Holiday stuffing. Dressing. Whatever you want to call it. It’s one of my favorite parts of Thanksgiving (well, other than the mashed potatoes of course!). This Thanksgiving, being my second meatless, meant I was in for a whole new treat: homemade stuffing.
Last year I just didn’t have the time to prepare as I had gone vegetarian less than a week before the feasting day, but this time would be different. Now, I’ve never made stuffing before, other than StoveTop Turkey stuff, which clearly would not sit on my table this year. Instead I did some research and decided to do an Apple, Sage and Mushroom Sourdough stuffing.
I used a Whole Foods recipe (with sausage) to start, but modified it to get rid of the meat products. Ultimately I loved how it turned out and so did my family. I did a batch of stuffing “muffins” and then a pan, though there was a bit of an accident (see below, haha). I think I might keep making this to have as a side dish, even outside the Thanksgiving season. It’s earthy, savory and super, super simple. Let me know if you try it, I always love to hear about people’s experiences!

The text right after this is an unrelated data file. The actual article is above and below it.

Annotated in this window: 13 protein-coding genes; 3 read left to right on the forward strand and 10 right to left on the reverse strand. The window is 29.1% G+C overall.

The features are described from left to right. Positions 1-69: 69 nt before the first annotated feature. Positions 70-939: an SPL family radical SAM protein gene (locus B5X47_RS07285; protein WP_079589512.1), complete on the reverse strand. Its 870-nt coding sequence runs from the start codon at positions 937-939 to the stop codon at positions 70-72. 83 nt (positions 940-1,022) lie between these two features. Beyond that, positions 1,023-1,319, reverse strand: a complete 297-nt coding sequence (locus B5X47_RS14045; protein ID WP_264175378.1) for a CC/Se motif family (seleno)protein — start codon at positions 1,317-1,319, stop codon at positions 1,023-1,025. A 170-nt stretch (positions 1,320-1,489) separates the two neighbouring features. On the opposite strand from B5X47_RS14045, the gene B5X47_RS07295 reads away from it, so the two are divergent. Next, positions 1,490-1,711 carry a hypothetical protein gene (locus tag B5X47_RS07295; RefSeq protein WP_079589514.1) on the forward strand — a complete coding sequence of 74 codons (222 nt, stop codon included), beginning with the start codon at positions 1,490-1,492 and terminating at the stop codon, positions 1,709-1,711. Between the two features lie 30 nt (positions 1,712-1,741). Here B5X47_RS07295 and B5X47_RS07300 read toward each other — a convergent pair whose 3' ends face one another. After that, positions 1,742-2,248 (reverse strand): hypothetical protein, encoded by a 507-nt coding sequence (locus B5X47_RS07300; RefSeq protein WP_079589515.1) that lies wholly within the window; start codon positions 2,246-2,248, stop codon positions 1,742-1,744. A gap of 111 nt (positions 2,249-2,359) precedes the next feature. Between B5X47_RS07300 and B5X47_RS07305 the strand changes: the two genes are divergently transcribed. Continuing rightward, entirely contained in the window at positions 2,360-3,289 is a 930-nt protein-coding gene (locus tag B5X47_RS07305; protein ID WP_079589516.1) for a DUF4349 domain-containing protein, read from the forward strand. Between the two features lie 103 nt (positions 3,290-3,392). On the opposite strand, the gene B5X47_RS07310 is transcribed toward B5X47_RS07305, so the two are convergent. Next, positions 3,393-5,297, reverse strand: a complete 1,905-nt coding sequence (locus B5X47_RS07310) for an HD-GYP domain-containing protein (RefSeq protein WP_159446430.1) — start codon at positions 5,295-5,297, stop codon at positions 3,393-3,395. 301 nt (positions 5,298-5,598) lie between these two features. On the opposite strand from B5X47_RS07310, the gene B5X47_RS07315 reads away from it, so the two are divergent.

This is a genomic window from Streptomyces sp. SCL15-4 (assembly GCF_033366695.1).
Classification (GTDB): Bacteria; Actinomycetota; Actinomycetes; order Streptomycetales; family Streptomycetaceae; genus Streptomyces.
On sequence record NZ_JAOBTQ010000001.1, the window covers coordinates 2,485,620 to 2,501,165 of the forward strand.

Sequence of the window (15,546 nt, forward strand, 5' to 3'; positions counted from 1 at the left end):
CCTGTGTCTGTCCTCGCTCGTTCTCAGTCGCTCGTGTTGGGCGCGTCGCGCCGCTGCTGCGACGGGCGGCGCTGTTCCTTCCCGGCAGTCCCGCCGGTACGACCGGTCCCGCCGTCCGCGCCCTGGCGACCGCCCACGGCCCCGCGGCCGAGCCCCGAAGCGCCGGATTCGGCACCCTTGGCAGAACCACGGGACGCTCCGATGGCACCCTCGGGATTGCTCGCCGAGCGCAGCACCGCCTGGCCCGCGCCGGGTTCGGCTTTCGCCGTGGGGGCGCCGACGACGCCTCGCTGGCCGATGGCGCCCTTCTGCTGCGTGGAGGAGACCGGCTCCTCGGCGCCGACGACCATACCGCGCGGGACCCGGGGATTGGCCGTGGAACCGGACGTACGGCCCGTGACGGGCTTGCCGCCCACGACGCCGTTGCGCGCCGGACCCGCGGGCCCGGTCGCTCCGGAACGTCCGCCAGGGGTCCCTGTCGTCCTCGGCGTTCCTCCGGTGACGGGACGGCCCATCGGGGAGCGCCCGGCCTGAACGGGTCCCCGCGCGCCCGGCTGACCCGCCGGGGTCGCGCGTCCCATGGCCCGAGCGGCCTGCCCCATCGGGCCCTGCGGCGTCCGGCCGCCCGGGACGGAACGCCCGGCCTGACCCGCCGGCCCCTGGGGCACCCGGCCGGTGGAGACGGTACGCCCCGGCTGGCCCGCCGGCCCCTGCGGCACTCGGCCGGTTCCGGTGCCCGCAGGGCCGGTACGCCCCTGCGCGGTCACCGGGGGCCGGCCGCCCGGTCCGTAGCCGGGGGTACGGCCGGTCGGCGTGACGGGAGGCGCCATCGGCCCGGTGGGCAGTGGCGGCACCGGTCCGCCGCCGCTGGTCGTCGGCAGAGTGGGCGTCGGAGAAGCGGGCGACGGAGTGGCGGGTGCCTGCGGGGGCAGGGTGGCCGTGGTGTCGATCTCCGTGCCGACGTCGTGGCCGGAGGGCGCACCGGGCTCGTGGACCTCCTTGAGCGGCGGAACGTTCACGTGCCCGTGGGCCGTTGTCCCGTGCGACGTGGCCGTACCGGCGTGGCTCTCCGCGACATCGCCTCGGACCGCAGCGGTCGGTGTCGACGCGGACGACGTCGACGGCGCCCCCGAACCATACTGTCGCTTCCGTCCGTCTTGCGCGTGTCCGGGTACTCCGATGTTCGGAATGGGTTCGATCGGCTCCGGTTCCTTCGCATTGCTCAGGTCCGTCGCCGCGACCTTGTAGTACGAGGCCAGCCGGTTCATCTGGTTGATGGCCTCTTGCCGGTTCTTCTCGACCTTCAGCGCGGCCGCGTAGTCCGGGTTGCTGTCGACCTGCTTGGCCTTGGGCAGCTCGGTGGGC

Apple, Sage and Mushroom Sourdough Stuffing
What you’ll need:
- 1 loaf sourdough bread, cubed (approximately 8-9 cups)
- 8-12 oz of sliced baby ‘bella mushrooms
- 1/2-3/4 large onion, diced
- 3 celery stalks, sliced
- 2 granny smith apples, diced
- 1 1/2 c veggie stock
- 1/2 c almond milk
- 1/3 c chopped sage
- 1 tbsp vegan butter, + more for buttering baking dish
- salt and pepper to taste
What to do:
1. Preheat oven to 300°F. Spread bread cubes out on two baking sheets and bake until dried but not browned, about 15 minutes. Transfer to a large bowl.
2. Meanwhile, in a large skillet, heat oil over medium-high heat. Add apples, celery, onion and butter and cook, stirring occasionally, until apple and vegetables are softened, 8 to 10 minutes more. Add to the bread. Stir in broth, almond milk, sage, salt and pepper.
3. Bake in a buttered casserole dish (or muffin tins!) until lightly browned and crisp on top, 50 to 60 minutes.
Okay, so apparently if you use a small toaster oven, like me, and you put glassware too close to the heating elements you will crack your dish and burn your food. Please keep that in mind. (Jason laughed at me a good bit, saying, “I thought I should say something when you did that, but I figured you knew what you were doing.” I just sighed heavily and reminded him I never really know what I’m doing.)
Anyway, point is, things get messed up, no matter how much time you spend in a kitchen you have accidents, but in the end learning, growing and sharing is the important part. :)
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